Print PageEmail Page

    Alan Willner elected OSA vice president

    SPIE Fellow co-chaired US committee that recommended NPI

    05 November 2013

    photo of Alan Willner

    SPIE Fellow Alan Willner of the University of Southern California (USA) has been elected OSA vice president for 2014.

    Willner and past SPIE President Paul McManamon co-chaired the US National Research Council committee that issued the landmark 2012 report, "Optics and Photonics, Essential Technologies for our Nation."

    The report led to the launch earlier this year of the National Photonics Initiative (NPI), a collaborative alliance among industry, academia, and government to raise awareness of photonics and drive US funding and investment in five key photonics-driven fields.

    Willner, who will become OSA president in 2016, is the Steven and Kathryn Sample Chair Professor of Engineering in the Ming Hsieh Department of Electrical Engineering at the USC Viterbi School of Engineering. Willner and McManamon received the SPIE President's Award earlier this year for their work in facilitating the NPI.

    SPIE and OSA are founding sponsors of the NPI, playing leading roles in bringing attention to the report and the need for action to meet its "grand challenges" in advanced manufacturing; communications and information technology; defense and national security; energy; and health and medicine.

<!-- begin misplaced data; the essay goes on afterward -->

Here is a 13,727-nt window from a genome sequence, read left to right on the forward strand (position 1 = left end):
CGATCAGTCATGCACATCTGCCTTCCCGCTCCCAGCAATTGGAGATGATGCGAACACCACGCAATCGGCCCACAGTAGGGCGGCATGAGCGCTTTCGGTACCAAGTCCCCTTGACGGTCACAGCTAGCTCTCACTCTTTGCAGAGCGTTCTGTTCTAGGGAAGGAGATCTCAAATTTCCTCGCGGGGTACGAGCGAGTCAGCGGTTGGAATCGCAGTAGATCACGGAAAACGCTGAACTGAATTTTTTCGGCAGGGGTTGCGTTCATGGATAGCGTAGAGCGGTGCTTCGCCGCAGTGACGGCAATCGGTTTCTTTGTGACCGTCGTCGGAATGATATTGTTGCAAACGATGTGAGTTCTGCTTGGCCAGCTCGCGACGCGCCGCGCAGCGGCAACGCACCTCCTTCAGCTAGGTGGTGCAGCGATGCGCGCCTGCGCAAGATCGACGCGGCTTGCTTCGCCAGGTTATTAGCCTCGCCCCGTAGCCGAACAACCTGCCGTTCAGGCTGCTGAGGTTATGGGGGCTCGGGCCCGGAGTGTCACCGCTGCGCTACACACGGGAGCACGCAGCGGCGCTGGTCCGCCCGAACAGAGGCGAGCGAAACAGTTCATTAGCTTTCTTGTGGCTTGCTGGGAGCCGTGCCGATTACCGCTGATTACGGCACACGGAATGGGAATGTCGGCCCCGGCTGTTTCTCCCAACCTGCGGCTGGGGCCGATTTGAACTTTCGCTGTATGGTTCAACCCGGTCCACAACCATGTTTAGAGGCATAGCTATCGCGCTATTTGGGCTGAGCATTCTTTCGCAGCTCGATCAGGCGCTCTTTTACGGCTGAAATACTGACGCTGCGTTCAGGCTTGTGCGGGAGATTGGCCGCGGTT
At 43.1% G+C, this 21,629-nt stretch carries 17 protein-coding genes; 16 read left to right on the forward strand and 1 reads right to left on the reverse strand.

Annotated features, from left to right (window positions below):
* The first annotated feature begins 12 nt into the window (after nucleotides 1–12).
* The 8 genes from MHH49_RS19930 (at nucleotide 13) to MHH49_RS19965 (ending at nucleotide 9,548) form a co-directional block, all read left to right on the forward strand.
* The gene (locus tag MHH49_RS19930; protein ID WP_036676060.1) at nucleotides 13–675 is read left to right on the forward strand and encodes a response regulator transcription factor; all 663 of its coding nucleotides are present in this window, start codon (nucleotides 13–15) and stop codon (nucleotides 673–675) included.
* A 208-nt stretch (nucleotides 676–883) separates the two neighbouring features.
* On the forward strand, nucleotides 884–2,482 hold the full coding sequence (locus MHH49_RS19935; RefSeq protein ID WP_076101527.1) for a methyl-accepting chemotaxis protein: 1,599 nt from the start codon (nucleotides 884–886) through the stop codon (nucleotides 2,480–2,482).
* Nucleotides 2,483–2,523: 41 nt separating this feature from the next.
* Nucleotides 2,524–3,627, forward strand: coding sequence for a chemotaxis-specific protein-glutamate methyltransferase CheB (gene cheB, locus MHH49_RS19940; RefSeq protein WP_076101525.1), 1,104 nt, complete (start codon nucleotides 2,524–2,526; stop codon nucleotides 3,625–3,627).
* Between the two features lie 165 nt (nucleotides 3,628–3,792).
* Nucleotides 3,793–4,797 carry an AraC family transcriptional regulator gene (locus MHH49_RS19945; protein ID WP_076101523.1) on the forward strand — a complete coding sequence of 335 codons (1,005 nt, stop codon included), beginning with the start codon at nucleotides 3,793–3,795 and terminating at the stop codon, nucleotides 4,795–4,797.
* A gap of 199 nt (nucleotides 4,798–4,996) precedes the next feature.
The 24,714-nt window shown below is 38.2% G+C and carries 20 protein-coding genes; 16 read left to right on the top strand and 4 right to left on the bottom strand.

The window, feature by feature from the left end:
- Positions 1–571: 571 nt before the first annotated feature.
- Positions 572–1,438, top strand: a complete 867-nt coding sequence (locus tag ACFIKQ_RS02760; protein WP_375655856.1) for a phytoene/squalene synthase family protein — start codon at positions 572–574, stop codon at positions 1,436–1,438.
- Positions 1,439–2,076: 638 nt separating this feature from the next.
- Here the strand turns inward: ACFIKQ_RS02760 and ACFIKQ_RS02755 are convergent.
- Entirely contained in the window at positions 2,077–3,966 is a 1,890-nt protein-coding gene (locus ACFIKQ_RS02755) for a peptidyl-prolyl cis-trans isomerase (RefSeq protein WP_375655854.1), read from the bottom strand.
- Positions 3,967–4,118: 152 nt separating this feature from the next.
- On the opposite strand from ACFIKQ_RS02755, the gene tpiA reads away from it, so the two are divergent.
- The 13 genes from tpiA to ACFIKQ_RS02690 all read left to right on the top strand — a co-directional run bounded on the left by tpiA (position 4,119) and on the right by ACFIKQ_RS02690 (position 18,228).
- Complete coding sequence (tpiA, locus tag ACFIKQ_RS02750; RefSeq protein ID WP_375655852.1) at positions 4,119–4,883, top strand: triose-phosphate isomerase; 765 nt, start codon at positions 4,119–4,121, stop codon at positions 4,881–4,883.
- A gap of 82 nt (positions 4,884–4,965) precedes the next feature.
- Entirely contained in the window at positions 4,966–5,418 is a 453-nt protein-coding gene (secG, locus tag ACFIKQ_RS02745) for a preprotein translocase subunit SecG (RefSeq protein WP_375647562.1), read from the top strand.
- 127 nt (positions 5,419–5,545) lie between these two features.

Three directors at large were also elected to the OSA board: SPIE Fellow Adam Wax of Duke University (USA), SPIE Member Xi-Cheng Zhang of the Institute of Optics at University of Rochester (USA), and Anne Tropper of the University of Southampton (UK). Their one-year terms begin 1 January 2014.

    At a meeting in October announcing the election results, SPIE Member Brian C. Wilson of University of Toronto was also presented with the inaugural Michael S. Feld Biophotonics Award.

    Established by OSA in 2012, the Feld Biophotonics Award recognizes Wilson's more than 30 years' of contributions in the areas of light dosimetry; photodynamic therapy fluorescence and Raman endoscopy; microscopy; and nanophotonics.